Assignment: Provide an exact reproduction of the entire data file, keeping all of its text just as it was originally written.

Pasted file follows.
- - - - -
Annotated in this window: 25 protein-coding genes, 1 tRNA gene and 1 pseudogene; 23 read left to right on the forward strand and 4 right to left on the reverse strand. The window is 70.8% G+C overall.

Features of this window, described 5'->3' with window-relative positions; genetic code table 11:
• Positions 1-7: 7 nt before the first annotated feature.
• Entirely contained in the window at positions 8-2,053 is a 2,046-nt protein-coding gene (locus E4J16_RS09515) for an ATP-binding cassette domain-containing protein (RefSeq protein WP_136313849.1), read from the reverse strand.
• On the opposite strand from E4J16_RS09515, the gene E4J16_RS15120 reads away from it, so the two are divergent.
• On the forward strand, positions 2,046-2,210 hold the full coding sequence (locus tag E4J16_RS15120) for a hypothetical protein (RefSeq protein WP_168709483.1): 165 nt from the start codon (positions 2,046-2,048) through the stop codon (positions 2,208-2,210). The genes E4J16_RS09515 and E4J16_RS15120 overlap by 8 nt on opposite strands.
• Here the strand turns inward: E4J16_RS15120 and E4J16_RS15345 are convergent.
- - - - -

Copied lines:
Annotated in this window: 25 protein-coding genes, 1 tRNA gene and 1 pseudogene; 23 read left to right on the forward strand and 4 right to left on the reverse strand. The window is 70.8% G+C overall.

Features of this window, described 5'->3' with window-relative positions; genetic code table 11:
• Positions 1-7: 7 nt before the first annotated feature.
• Entirely contained in the window at positions 8-2,053 is a 2,046-nt protein-coding gene (locus E4J16_RS09515) for an ATP-binding cassette domain-containing protein (RefSeq protein WP_136313849.1), read from the reverse strand.
• On the opposite strand from E4J16_RS09515, the gene E4J16_RS15120 reads away from it, so the two are divergent.
• On the forward strand, positions 2,046-2,210 hold the full coding sequence (locus tag E4J16_RS15120) for a hypothetical protein (RefSeq protein WP_168709483.1): 165 nt from the start codon (positions 2,046-2,048) through the stop codon (positions 2,208-2,210). The genes E4J16_RS09515 and E4J16_RS15120 overlap by 8 nt on opposite strands.
• Here the strand turns inward: E4J16_RS15120 and E4J16_RS15345 are convergent.